"When I am in the big car, I sit down in the seat. It is raining. Some of that rain is on my hands (reading 'sewi' for 'seli', 'ni' for 'ona'). When I see that, I wonder why s/he/it (no antecedent except the bit of rain) sends rain. It has feeings toward me?
She (a guess) and I go on a road. She has a cold dress/cloth. But (no comma) a bit of rain is on my house. Whe she/it looks at me, she/it talks to me.
"Do you have a bit of rain?"
"My bit of rain is on my house". I speak (prob "this"/ 'e ni')
She gets this bit of rain ('ni' for 'ona') and throws it ('ona' for 'ni) at me.
I don't want to get it (prob. just 'jo') it ('ona'). But occasionally/ for a short time. it ('ona') is on my hand.
When she and I are in a big home store (prob 'tomo esun' or just 'esun') I throw a bit of rain at her."
'ona' is a pronoun that replaces repetitions of previous noun phrases, so it only strictly makes sense if there is a previous noun phrase it replaces. It is historically related to Fr. 'on' and Esperanto 'oni' which can be used for impersonal subjects as in "on dit" "one says/ they say" and the like. But it doesn't really work like English (etc.) third person pronouns that can function independently of earlier references. Those should be at least 'x ni' where x provides some salient info, at least 'ja' v' 'soweli' or so, if not 'mije' v. 'meli'. 'ni' on the other hand is an adjective "this/that" for pointing to something of an identified sort in the context. So, it comes at the end of a noun phrase that identifies the sort, the x above. It is used as a adjective to refer to whole sentences either before ('tan ni la') or after (toki e ni:').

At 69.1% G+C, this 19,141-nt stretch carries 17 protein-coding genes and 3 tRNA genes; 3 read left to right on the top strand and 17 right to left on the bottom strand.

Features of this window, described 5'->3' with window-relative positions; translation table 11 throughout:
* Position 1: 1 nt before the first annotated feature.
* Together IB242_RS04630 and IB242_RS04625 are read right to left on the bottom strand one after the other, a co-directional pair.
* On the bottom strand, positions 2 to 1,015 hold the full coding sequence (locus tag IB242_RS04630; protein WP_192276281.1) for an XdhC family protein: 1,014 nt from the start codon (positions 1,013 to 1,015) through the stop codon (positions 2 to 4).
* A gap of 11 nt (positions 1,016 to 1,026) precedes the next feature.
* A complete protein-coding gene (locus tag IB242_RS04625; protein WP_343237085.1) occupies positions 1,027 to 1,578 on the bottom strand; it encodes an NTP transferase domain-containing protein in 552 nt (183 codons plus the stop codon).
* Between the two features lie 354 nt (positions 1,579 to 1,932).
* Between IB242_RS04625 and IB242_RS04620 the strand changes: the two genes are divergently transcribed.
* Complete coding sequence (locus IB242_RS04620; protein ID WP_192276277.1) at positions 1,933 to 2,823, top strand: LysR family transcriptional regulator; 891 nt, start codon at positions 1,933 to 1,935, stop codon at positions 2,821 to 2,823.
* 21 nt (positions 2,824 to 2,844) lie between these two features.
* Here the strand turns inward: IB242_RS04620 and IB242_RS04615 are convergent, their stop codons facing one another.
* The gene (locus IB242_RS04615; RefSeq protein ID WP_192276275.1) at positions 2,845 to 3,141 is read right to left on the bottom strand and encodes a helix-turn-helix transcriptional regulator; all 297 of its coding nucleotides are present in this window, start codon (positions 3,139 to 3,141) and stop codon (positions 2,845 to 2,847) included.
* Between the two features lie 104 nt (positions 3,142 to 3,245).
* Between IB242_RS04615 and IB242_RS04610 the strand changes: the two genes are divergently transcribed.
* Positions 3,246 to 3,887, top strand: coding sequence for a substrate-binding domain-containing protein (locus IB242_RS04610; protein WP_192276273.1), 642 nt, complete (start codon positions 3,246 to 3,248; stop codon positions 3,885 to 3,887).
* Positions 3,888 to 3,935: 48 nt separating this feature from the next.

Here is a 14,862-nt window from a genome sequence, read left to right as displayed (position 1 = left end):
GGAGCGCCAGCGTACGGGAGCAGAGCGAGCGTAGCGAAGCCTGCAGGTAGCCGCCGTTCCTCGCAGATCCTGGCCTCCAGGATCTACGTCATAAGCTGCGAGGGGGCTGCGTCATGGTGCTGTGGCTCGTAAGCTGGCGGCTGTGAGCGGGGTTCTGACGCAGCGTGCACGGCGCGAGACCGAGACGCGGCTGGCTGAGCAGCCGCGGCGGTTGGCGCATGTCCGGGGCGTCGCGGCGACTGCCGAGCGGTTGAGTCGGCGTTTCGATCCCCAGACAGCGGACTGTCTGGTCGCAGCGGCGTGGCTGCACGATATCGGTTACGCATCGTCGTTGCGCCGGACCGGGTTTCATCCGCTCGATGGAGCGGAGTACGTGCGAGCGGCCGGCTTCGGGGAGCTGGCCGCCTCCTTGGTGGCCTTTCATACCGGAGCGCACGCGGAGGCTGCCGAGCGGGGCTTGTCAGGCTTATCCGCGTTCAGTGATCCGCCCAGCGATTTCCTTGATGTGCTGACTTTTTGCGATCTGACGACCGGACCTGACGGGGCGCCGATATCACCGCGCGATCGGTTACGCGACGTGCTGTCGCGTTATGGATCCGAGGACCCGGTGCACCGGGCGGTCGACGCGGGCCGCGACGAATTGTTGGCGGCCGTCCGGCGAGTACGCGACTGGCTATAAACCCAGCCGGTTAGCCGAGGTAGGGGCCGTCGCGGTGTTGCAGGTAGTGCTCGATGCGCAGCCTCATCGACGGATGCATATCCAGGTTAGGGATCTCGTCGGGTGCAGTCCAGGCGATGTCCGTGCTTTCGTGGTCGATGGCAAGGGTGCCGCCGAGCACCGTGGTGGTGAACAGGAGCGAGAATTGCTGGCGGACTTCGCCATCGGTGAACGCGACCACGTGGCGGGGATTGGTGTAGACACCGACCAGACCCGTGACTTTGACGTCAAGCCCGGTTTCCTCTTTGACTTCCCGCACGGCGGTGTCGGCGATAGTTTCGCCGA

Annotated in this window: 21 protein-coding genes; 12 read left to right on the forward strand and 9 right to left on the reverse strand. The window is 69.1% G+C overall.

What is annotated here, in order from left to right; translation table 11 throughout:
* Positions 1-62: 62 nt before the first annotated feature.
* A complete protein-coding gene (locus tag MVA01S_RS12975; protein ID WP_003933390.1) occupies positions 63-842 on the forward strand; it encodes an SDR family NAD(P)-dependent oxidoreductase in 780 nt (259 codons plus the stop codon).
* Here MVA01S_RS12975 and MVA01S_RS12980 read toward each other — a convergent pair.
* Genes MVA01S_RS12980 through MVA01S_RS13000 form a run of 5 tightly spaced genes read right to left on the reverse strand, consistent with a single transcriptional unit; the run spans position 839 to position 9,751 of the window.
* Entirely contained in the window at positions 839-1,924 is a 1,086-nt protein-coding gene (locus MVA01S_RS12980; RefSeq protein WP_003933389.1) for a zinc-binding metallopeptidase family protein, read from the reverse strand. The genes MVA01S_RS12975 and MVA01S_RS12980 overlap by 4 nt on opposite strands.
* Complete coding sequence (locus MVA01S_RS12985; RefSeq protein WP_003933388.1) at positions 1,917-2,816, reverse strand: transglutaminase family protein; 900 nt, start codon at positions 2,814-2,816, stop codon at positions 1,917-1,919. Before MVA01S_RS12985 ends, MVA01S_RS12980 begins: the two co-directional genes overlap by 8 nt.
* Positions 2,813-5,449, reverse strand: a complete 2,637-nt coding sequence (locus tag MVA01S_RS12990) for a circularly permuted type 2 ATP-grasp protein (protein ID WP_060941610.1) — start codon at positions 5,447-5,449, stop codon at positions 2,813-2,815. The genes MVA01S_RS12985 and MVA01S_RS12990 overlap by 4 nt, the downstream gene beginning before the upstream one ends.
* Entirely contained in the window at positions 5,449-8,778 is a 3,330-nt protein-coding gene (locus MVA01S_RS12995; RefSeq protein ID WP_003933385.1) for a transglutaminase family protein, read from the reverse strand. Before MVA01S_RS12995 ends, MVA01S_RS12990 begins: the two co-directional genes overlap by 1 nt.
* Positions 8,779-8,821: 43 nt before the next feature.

If you get a chance, come over to the tomo lipu group on Facebook. We are working on a group of your poems and feeling uncertain what we can and cannot do as editors. Your input would break our deadlock.
Problems noted (few) aside, this reads very nicely. To be continued?